Wednesday, May 21, 2008
The New York Times reports today on the change that may be occuring to our currency - no its not new faces but new sizes, colors and textures. David Stout writes,
In a decision that could radically change the size, the color and even the feel of American money, a federal appeals court ruled on Tuesday that the United States discriminates against the blind and those with limited vision because its paper currency is all the same size regardless of a bill’s value.
The ruling is sure to please blind people and those whose sight is weakening with illness or age. Unless overturned on appeal, it also holds the potential to send manufacturers of vending machines back to the drawing boards, open new fashion frontiers for wallet makers and cause the term “greenback” to become increasingly quaint.
The 2-to-1 decision, by a panel of the United States Court of Appeals for the District of Columbia Circuit, held that the Treasury Department had failed to demonstrate that it would be too burdensome to make bills of different sizes or add features that could be read by touch to distinguish monetary value.
“A large majority of other currency systems have accommodated the visually impaired, and the secretary does not explain why U.S. currency should be any different,” Judge Judith W. Rogers wrote for herself and Judge Thomas B. Griffith, referring to Treasury Secretary Henry M. Paulson Jr., the nominal defendant.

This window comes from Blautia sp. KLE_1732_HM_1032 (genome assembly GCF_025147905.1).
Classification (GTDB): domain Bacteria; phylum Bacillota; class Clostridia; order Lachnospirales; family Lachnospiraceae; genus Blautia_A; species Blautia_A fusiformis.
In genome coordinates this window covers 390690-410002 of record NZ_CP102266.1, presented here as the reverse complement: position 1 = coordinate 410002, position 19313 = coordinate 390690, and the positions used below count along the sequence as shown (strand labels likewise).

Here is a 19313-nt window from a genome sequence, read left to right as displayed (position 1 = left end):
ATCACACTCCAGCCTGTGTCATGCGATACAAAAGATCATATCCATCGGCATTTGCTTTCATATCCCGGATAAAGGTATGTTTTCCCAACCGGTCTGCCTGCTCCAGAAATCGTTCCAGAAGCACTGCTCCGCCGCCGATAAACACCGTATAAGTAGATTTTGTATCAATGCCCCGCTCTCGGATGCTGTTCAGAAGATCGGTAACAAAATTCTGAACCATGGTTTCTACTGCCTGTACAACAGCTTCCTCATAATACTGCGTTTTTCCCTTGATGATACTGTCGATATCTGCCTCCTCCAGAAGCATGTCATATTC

What happens next is not certain. The government could appeal to the full 13-member appeals court (one of whose judges, David S. Tatel, is blind), or it could seek quick review by the Supreme Court, a step it has 90 days to take. . . .
The suit was brought under the Rehabilitation Act of 1973, which addresses discrimination in federal programs. The appeals court said Secretary Paulson had acknowledged that the present currency system made blind people “dependent on the kindness of others.” And, it said, their plight is not satisfactorily remedied by currency-reading devices, which can be expensive and quite cumbersome: one costs $270 and has trouble reading $20 bills.
The decision upheld a 2006 ruling by Judge James Robertson of the Federal District Court in Washington, to which the case will be returned for consideration of remedies unless the government succeeds on further appeal. “Of the more than 180 countries that issue paper currency,” Judge Robertson wrote in his decision a year and a half ago, “only the United States prints bills that are identical in size and color in all their denominations.”
Judge Robertson rejected the government’s arguments that making bills identifiable by touch would create an undue financial burden: an estimated $178 million for new printing presses, for instance, and up to $50 million for new plates. Those costs are not significant, he said, given that the government spent more than $4 billion producing currency in the decade before his ruling. . . .